This post will talk you through the process of installing Docker and Docker Compose on Ubuntu 22.04. See our Ubuntu 22.04 section for instructions on how to install Ubuntu 22.04 if you have not already done so. Docker/ Docker Compose can be installed on either Ubuntu 22.04 Desktop or Ubuntu 22.04 Server the installation process is the same.
The first step is to refresh the the apt repositories by running:
sudo apt update
sudo apt upgrade -y
To install the prerequisite’s needed to install Docker run the following command:
sudo apt install -y ca-certificates curl gnupg lsb-release
Install Docker on Ubuntu 22.04
With the requirements installed, the next step is to install Docker. We will install the Docker Community Edition ( Docker CE ) which is opensource and free to download and use.
To do so, we will add the GPG key by running:
sudo mkdir -p /etc/apt/keyrings
curl -fsSL https://download.docker.com/linux/ubuntu/gpg | sudo gpg --dearmor -o /etc/apt/keyrings/docker.gpg
Now we can install the docker repository by running:
sudo echo "deb [arch=$(dpkg --print-architecture) signed-by=/etc/apt/keyrings/docker.gpg] https://download.docker.com/linux/ubuntu $(lsb_release -cs) stable" | sudo tee /etc/apt/sources.list.d/docker.list > /dev/null
sudo apt update
Run the following command to install docker:
sudo apt install -y docker-ce docker-ce-cli containerd.io docker-compose-plugin
Verify the installation by running:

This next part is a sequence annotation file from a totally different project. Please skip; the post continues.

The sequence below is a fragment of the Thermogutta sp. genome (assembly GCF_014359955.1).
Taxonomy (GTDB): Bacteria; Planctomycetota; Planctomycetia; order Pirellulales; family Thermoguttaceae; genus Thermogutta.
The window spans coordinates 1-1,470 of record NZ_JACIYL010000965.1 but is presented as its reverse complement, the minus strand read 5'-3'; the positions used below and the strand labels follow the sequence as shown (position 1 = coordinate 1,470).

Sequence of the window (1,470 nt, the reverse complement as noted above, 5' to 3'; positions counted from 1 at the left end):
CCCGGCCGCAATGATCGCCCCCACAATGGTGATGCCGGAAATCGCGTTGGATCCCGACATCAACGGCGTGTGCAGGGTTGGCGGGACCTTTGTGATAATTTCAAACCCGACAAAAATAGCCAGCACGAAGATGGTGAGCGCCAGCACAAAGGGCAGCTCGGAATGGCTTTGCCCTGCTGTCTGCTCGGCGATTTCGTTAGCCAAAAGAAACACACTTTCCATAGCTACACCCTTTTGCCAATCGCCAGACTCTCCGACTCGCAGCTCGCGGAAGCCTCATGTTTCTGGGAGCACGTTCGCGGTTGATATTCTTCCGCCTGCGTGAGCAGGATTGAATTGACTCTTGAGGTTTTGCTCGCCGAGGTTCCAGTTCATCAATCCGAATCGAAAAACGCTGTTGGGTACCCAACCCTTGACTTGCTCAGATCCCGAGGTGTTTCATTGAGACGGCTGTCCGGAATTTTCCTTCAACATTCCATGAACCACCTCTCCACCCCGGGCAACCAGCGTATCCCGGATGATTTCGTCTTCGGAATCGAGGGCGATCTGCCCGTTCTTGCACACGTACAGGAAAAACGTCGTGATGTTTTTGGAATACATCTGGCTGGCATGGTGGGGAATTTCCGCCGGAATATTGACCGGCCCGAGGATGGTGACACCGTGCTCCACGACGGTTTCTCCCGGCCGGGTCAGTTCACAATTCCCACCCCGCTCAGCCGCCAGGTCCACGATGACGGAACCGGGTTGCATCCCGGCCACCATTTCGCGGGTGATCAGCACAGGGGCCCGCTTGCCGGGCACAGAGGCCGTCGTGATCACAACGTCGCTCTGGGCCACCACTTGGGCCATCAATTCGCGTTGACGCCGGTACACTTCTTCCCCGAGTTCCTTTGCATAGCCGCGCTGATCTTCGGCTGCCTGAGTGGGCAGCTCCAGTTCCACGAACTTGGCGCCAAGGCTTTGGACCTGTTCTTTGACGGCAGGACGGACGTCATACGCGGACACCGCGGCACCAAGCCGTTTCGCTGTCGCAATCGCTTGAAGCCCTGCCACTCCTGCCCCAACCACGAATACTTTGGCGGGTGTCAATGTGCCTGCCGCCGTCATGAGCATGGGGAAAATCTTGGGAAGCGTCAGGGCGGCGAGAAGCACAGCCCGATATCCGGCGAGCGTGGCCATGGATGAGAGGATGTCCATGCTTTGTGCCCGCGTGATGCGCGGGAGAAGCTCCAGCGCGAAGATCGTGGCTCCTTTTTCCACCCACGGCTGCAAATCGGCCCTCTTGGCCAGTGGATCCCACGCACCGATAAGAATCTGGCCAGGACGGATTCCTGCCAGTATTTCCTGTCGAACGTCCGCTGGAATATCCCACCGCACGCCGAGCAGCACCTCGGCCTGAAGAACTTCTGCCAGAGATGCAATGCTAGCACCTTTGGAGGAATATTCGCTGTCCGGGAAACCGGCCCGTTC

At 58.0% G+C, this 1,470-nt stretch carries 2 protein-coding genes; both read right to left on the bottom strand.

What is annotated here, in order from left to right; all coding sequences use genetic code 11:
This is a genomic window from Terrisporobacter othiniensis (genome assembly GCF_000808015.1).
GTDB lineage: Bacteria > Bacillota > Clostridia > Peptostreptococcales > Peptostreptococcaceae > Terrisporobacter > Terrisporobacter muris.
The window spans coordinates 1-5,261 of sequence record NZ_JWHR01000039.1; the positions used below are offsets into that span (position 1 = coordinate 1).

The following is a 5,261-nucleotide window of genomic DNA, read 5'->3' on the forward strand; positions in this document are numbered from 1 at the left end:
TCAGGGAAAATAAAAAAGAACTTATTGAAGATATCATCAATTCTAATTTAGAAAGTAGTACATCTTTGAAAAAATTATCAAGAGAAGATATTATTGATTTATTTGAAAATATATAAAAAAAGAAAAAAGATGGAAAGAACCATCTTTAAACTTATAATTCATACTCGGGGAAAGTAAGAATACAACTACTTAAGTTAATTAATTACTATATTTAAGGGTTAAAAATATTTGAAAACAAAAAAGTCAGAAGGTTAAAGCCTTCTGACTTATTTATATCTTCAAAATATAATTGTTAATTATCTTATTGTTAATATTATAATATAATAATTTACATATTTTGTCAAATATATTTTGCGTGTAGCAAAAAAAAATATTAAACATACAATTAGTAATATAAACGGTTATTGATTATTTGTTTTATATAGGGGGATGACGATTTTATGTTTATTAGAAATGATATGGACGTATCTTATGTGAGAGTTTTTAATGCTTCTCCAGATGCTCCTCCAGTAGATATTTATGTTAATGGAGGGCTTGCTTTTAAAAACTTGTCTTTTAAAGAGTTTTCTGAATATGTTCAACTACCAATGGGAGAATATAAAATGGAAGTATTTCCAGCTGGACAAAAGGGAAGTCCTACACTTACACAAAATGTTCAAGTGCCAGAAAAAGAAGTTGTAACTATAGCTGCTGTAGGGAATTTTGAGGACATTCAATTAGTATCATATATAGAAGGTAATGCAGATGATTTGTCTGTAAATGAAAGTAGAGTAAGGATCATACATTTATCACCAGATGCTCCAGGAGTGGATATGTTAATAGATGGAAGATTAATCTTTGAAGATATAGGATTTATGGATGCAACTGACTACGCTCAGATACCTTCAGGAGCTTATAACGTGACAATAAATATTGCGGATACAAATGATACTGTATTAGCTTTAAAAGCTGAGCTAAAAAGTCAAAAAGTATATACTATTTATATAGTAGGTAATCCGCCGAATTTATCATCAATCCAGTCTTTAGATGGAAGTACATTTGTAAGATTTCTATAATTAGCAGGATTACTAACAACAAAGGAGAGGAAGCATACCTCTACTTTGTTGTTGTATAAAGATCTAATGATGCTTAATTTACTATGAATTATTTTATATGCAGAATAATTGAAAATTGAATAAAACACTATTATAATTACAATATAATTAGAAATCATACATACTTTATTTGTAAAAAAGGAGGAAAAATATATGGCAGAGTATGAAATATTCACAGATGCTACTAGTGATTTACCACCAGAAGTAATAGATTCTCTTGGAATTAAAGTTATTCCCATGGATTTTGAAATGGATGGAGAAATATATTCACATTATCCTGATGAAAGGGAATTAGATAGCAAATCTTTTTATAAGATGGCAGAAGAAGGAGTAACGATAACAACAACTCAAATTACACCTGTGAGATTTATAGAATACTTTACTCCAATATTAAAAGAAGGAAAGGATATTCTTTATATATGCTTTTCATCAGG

sudo docker run hello-world
If all components were configured correctly and the setup proceeded without issues, you should observe the following output:
Configure Docker to run as a non-root user
In order to execute Docker commands, root privileges are required, which is why you must prefix your commands with “sudo.” However, if you prefer to run Docker as a user without root privileges, you’ll need to establish a Docker group. This group will allow specified users to interact with Docker without the need for elevated permissions.
Create a group named “docker” that you can assign users to with the following command:
sudo groupadd docker
The group will probably already exist and you will recieve the following message:
Add any user you need to the group by running the following command: Change ith2 to your users name:
sudo usermod -aG docker ith2
Install Docker Compose
For more information on what Docker Compose is and why you would want it take a look at the Docker Website.
To install Docker Compose run the following commands:
sudo curl -L "https://github.com/docker/compose/releases/latest/download/docker-compose-$(uname -s)-$(uname -m)" -o /usr/local/bin/docker-compose
sudo chmod +x /usr/local/bin/docker-compose
You will get an output similar to:
Verify that the Docker Compose install was successful by running:
This will give you an output similar to
Config Before using
Before using the VM I like to make the file structure used for Docker Compose as easy as possible to sync to GitHub when it is setup so I make a folder in / with the machines name then I create all docker compose container folders within that folder so that you can use git to keep all container configs synced with GitHub easily and if you need to redeploy to a different VM or automate it with Ansible this can easily be done (Posts on this to come later)
To create the folder go to the / folder by running:
Make new folder by running this command swapping SERVERNAME for the actual server name:
So for my server I ran:
And I now have a folder called /ith2-dkr-01:
Docker and Docker Compose are now installed and ready to go.
To find ideas of what to install using Docker and Docker Compose go to our Docker/DockerCompose section.